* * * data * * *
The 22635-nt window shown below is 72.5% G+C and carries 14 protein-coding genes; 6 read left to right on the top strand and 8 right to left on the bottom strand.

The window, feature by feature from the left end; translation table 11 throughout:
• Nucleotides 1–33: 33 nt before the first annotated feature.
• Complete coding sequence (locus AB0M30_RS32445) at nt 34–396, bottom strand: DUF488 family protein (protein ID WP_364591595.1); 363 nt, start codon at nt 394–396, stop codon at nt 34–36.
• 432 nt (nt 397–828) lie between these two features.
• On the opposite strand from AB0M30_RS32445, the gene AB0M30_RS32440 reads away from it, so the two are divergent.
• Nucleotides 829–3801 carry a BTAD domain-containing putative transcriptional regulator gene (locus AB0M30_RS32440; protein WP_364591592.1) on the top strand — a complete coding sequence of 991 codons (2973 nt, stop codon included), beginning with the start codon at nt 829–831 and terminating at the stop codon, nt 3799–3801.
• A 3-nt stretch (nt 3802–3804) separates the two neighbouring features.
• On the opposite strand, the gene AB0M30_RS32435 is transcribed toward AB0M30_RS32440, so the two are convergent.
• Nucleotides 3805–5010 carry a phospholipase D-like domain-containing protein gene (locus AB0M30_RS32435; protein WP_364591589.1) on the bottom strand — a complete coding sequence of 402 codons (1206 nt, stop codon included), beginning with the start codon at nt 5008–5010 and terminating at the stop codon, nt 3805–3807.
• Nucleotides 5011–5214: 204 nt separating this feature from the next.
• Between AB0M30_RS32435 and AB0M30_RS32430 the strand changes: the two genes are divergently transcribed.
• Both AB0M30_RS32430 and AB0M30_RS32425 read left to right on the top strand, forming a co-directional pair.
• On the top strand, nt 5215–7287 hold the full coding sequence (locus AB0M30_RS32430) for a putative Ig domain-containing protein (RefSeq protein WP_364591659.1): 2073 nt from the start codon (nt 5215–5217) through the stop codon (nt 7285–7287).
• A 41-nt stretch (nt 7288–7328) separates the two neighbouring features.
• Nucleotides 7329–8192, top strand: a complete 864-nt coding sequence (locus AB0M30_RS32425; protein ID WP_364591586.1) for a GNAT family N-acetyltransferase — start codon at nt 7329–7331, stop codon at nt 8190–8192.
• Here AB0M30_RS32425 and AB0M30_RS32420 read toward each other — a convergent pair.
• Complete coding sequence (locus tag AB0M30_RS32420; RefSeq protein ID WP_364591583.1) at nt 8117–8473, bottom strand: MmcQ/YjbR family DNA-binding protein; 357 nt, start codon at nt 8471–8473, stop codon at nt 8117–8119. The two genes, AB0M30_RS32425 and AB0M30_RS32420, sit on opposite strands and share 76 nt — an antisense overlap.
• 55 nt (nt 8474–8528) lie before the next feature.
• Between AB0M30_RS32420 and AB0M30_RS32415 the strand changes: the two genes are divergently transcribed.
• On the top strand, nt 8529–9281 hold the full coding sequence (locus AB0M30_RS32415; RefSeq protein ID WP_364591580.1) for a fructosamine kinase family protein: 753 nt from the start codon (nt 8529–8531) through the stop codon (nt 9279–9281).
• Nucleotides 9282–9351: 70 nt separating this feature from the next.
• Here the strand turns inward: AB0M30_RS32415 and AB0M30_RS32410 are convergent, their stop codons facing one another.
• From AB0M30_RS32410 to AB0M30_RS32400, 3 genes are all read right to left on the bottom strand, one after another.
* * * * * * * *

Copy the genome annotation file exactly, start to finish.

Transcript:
The 22635-nt window shown below is 72.5% G+C and carries 14 protein-coding genes; 6 read left to right on the top strand and 8 right to left on the bottom strand.

The window, feature by feature from the left end; translation table 11 throughout:
• Nucleotides 1–33: 33 nt before the first annotated feature.
• Complete coding sequence (locus AB0M30_RS32445) at nt 34–396, bottom strand: DUF488 family protein (protein ID WP_364591595.1); 363 nt, start codon at nt 394–396, stop codon at nt 34–36.
• 432 nt (nt 397–828) lie between these two features.
• On the opposite strand from AB0M30_RS32445, the gene AB0M30_RS32440 reads away from it, so the two are divergent.
• Nucleotides 829–3801 carry a BTAD domain-containing putative transcriptional regulator gene (locus AB0M30_RS32440; protein WP_364591592.1) on the top strand — a complete coding sequence of 991 codons (2973 nt, stop codon included), beginning with the start codon at nt 829–831 and terminating at the stop codon, nt 3799–3801.
• A 3-nt stretch (nt 3802–3804) separates the two neighbouring features.
• On the opposite strand, the gene AB0M30_RS32435 is transcribed toward AB0M30_RS32440, so the two are convergent.
• Nucleotides 3805–5010 carry a phospholipase D-like domain-containing protein gene (locus AB0M30_RS32435; protein WP_364591589.1) on the bottom strand — a complete coding sequence of 402 codons (1206 nt, stop codon included), beginning with the start codon at nt 5008–5010 and terminating at the stop codon, nt 3805–3807.
• Nucleotides 5011–5214: 204 nt separating this feature from the next.
• Between AB0M30_RS32435 and AB0M30_RS32430 the strand changes: the two genes are divergently transcribed.
• Both AB0M30_RS32430 and AB0M30_RS32425 read left to right on the top strand, forming a co-directional pair.
• On the top strand, nt 5215–7287 hold the full coding sequence (locus AB0M30_RS32430) for a putative Ig domain-containing protein (RefSeq protein WP_364591659.1): 2073 nt from the start codon (nt 5215–5217) through the stop codon (nt 7285–7287).
• A 41-nt stretch (nt 7288–7328) separates the two neighbouring features.
• Nucleotides 7329–8192, top strand: a complete 864-nt coding sequence (locus AB0M30_RS32425; protein ID WP_364591586.1) for a GNAT family N-acetyltransferase — start codon at nt 7329–7331, stop codon at nt 8190–8192.
• Here AB0M30_RS32425 and AB0M30_RS32420 read toward each other — a convergent pair.
• Complete coding sequence (locus tag AB0M30_RS32420; RefSeq protein ID WP_364591583.1) at nt 8117–8473, bottom strand: MmcQ/YjbR family DNA-binding protein; 357 nt, start codon at nt 8471–8473, stop codon at nt 8117–8119. The two genes, AB0M30_RS32425 and AB0M30_RS32420, sit on opposite strands and share 76 nt — an antisense overlap.
• 55 nt (nt 8474–8528) lie before the next feature.
• Between AB0M30_RS32420 and AB0M30_RS32415 the strand changes: the two genes are divergently transcribed.
• On the top strand, nt 8529–9281 hold the full coding sequence (locus AB0M30_RS32415; RefSeq protein ID WP_364591580.1) for a fructosamine kinase family protein: 753 nt from the start codon (nt 8529–8531) through the stop codon (nt 9279–9281).
• Nucleotides 9282–9351: 70 nt separating this feature from the next.
• Here the strand turns inward: AB0M30_RS32415 and AB0M30_RS32410 are convergent, their stop codons facing one another.
• From AB0M30_RS32410 to AB0M30_RS32400, 3 genes are all read right to left on the bottom strand, one after another.